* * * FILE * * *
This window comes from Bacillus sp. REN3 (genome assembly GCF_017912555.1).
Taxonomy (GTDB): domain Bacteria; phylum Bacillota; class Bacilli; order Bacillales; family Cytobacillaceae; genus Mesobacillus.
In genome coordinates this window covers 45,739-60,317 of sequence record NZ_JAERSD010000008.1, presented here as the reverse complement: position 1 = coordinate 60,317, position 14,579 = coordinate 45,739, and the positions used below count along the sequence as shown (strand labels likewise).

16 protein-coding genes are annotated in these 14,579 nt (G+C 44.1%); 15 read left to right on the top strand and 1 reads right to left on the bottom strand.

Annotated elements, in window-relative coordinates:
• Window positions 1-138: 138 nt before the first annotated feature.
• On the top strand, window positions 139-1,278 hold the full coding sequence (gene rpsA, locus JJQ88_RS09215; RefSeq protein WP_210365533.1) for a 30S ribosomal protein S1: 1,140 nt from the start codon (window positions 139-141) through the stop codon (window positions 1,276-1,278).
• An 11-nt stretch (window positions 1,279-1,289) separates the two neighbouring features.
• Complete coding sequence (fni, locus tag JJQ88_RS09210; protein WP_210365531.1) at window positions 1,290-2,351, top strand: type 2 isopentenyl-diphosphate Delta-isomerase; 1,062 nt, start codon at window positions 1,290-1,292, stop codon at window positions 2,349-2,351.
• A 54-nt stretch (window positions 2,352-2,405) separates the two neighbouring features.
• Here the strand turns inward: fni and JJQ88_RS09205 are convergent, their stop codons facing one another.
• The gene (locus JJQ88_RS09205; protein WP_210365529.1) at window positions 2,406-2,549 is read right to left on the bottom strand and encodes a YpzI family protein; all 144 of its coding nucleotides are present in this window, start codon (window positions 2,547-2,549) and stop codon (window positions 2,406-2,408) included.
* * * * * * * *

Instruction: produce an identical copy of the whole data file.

This window comes from Bacillus sp. REN3 (genome assembly GCF_017912555.1).
Taxonomy (GTDB): domain Bacteria; phylum Bacillota; class Bacilli; order Bacillales; family Cytobacillaceae; genus Mesobacillus.
In genome coordinates this window covers 45,739-60,317 of sequence record NZ_JAERSD010000008.1, presented here as the reverse complement: position 1 = coordinate 60,317, position 14,579 = coordinate 45,739, and the positions used below count along the sequence as shown (strand labels likewise).

16 protein-coding genes are annotated in these 14,579 nt (G+C 44.1%); 15 read left to right on the top strand and 1 reads right to left on the bottom strand.

Annotated elements, in window-relative coordinates:
• Window positions 1-138: 138 nt before the first annotated feature.
• On the top strand, window positions 139-1,278 hold the full coding sequence (gene rpsA, locus JJQ88_RS09215; RefSeq protein WP_210365533.1) for a 30S ribosomal protein S1: 1,140 nt from the start codon (window positions 139-141) through the stop codon (window positions 1,276-1,278).
• An 11-nt stretch (window positions 1,279-1,289) separates the two neighbouring features.
• Complete coding sequence (fni, locus tag JJQ88_RS09210; protein WP_210365531.1) at window positions 1,290-2,351, top strand: type 2 isopentenyl-diphosphate Delta-isomerase; 1,062 nt, start codon at window positions 1,290-1,292, stop codon at window positions 2,349-2,351.
• A 54-nt stretch (window positions 2,352-2,405) separates the two neighbouring features.
• Here the strand turns inward: fni and JJQ88_RS09205 are convergent, their stop codons facing one another.
• The gene (locus JJQ88_RS09205; protein WP_210365529.1) at window positions 2,406-2,549 is read right to left on the bottom strand and encodes a YpzI family protein; all 144 of its coding nucleotides are present in this window, start codon (window positions 2,547-2,549) and stop codon (window positions 2,406-2,408) included.